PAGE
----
By Lai Kun-Yu
“Cloudy” is one of the unique narrative feature films in Taipei Film Awards category. It talks about the traditional values in Chinese family, which restrict a female’s development, in a very rare approach, from the female perspective.
The story is about Cloudy, a 60-year-old woman who is forced to take care of her mother. Even though she doesn’t want to, she still does everything for her. The only reason that she is the only one who needs to do this among her siblings is that she has great abilities and is single. However, no matter how much she has done, she only gets her mother’s mean words, which exhausts her.
The background setting makes the conflict in film believable. Cloudy’s mother is a famous Chinese opera singer who fled from mainland China in 1948. She settled down in Keelung, a port used to be prosperous at the time. However, no one loves to listen to Chinese opera now, just like this decaying port where no ships come. The only thing she can do to make herself feel alive is order Cloudy around . The background city matches the tone of this family—dying.
Chi Hsia Chen as Cloudy and Yin Shang Liu as her mother also strengthen this kind of atmosphere. They capture the hopeless emotion in every scene. Both of them present perfectly how family members can hate each other through love. There are so many layers in their face and actions that show the burden of being a woman.
Just like the director Wang Ming-Tai’s saying, there are many women like Cloudy in Taiwan. Through this film, the audience can experience the obligations deriving from traditional Chinese values, which do harm to family members, especially women. Those middle-aged women who are still single are easy to be discriminated or laughed at by others. Cloudy’s mother depends on her very much, but she refuses to admit her daughter’s effort. It’s pretty common to see this kind of situation in Taiwan because Taiwanese do not often express their true feelings to their family. As a result, people hurt each other while they deal with family members. “Cloudy” genuinely shows the process of people losing faith to their close ones. It reflects perfectly the complicated problems in traditional family.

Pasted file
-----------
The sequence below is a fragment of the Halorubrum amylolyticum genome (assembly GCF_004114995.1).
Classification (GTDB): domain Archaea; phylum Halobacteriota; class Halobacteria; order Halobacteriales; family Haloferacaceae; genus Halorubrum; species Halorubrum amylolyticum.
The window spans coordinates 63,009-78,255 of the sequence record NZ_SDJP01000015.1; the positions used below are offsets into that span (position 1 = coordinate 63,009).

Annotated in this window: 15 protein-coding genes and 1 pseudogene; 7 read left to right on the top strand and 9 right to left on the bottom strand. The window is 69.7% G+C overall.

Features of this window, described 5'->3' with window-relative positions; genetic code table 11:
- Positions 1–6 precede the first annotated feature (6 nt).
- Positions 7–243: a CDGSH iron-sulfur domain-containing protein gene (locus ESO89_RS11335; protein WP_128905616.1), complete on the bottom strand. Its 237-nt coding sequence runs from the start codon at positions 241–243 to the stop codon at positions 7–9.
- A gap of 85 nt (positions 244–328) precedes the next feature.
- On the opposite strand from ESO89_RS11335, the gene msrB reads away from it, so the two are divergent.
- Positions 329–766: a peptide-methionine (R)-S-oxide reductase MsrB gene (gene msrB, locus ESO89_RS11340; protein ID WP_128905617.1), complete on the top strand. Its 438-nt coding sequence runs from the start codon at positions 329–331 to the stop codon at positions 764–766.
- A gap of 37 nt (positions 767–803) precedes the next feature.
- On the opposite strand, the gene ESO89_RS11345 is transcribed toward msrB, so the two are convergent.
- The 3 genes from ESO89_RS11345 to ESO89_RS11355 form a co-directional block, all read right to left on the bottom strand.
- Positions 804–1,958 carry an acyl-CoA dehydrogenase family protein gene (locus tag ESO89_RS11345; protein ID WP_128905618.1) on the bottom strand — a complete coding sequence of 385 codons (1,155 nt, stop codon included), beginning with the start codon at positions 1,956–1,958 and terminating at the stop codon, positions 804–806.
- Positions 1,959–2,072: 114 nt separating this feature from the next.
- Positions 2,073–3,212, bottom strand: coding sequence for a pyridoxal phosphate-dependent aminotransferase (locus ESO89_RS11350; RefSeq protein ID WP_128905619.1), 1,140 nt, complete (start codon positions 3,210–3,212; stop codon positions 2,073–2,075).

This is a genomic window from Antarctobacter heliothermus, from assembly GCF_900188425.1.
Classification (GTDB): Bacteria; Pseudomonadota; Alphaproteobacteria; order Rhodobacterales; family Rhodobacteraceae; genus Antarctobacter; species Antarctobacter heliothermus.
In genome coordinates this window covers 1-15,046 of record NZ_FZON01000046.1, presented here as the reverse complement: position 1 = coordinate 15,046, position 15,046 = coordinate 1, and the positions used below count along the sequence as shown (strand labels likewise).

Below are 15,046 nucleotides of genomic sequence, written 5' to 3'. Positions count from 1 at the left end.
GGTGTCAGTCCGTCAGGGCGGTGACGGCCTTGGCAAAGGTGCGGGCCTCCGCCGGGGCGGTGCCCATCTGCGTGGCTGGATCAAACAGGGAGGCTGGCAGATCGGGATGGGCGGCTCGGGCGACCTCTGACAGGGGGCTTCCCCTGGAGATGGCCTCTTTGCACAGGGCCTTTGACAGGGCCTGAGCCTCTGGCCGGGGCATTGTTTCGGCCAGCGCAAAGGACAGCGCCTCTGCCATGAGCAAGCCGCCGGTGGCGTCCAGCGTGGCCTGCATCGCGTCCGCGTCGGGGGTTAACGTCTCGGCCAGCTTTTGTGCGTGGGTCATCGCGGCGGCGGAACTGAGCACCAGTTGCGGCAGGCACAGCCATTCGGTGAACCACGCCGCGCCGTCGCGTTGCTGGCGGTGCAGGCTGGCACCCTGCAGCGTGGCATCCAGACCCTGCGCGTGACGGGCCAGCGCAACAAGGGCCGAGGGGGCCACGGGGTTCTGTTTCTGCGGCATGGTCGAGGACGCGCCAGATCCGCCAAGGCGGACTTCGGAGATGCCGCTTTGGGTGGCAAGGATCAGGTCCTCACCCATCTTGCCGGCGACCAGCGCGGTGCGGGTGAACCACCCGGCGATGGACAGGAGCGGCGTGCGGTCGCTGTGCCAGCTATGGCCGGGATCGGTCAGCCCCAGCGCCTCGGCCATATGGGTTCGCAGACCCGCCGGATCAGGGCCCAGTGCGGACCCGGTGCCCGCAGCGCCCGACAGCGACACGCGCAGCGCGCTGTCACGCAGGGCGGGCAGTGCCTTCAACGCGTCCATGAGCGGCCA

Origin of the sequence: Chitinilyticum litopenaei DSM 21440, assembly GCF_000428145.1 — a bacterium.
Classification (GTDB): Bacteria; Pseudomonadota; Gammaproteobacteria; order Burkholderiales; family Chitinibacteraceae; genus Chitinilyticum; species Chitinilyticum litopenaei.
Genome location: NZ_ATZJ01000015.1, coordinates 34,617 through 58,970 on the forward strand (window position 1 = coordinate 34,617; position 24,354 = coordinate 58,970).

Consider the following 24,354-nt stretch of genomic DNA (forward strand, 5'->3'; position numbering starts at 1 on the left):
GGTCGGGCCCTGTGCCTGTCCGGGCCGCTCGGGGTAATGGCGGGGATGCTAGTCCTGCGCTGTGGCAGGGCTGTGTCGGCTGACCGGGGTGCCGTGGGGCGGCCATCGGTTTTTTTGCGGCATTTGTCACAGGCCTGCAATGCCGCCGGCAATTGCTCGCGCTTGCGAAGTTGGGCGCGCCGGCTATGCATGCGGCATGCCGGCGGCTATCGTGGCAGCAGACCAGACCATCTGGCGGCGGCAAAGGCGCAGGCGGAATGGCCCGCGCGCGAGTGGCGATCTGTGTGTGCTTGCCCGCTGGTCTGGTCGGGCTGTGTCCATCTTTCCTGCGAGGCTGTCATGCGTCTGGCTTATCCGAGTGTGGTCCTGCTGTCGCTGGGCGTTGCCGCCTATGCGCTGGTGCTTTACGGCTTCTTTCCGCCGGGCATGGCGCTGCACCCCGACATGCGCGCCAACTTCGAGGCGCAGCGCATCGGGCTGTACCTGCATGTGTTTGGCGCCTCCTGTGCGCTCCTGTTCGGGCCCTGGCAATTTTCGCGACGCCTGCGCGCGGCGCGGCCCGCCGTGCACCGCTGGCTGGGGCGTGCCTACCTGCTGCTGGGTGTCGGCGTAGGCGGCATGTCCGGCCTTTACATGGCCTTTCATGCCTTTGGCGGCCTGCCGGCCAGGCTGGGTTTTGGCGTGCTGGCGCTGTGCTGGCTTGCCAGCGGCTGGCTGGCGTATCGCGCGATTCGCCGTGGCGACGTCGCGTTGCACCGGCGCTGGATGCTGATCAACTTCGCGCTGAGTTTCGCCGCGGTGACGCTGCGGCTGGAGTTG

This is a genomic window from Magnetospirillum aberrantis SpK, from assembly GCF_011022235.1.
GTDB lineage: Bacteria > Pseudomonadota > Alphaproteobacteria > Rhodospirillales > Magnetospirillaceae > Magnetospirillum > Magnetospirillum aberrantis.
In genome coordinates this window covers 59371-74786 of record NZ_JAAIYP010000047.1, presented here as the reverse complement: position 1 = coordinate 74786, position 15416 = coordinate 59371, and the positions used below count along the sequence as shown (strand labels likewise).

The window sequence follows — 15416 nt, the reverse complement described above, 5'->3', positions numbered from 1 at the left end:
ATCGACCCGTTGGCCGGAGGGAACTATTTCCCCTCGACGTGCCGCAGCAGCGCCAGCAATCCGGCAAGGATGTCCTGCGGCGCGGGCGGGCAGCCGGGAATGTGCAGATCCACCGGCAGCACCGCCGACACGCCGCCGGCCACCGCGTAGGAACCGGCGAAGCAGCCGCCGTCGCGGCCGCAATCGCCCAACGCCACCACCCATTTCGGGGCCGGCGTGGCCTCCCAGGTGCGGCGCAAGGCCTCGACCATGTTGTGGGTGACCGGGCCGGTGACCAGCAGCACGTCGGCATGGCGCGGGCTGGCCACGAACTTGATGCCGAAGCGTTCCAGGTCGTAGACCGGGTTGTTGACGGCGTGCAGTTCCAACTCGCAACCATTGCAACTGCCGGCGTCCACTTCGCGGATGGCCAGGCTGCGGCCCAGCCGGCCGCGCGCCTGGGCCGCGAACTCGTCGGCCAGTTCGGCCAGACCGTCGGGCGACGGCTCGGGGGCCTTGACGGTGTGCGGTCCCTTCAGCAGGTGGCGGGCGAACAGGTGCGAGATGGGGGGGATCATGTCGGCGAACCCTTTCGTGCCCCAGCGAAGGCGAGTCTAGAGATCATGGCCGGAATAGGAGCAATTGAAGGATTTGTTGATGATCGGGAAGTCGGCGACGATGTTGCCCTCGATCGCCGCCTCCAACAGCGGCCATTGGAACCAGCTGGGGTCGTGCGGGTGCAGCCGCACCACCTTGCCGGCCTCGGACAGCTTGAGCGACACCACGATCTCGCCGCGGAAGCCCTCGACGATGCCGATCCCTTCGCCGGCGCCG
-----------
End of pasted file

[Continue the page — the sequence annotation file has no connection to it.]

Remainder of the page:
However, there are still some flaws in this film. Cloudy’s personality is so oppressed and negative that makes the audience feel sympathetic towards her, but just in the beginning. And there are some sideline plots which seem to be too massive for branch stories, but not so crucial to the whole film.
Even though it’s not a perfect movie, “Cloudy” is a meaningful feature. It continues the director’s idea in his award-winning TV drama “Falling”, which is about a 30-year-old single lady who encounters a family crisis. In “Cloudy”, the director puts his focus on a 60 years old female with no love relationship, and that is rare to see in Taiwanese cinema history. Through her character , the voice of single middle-aged women is finally being heard in a film, providing viewers another perspective of this society.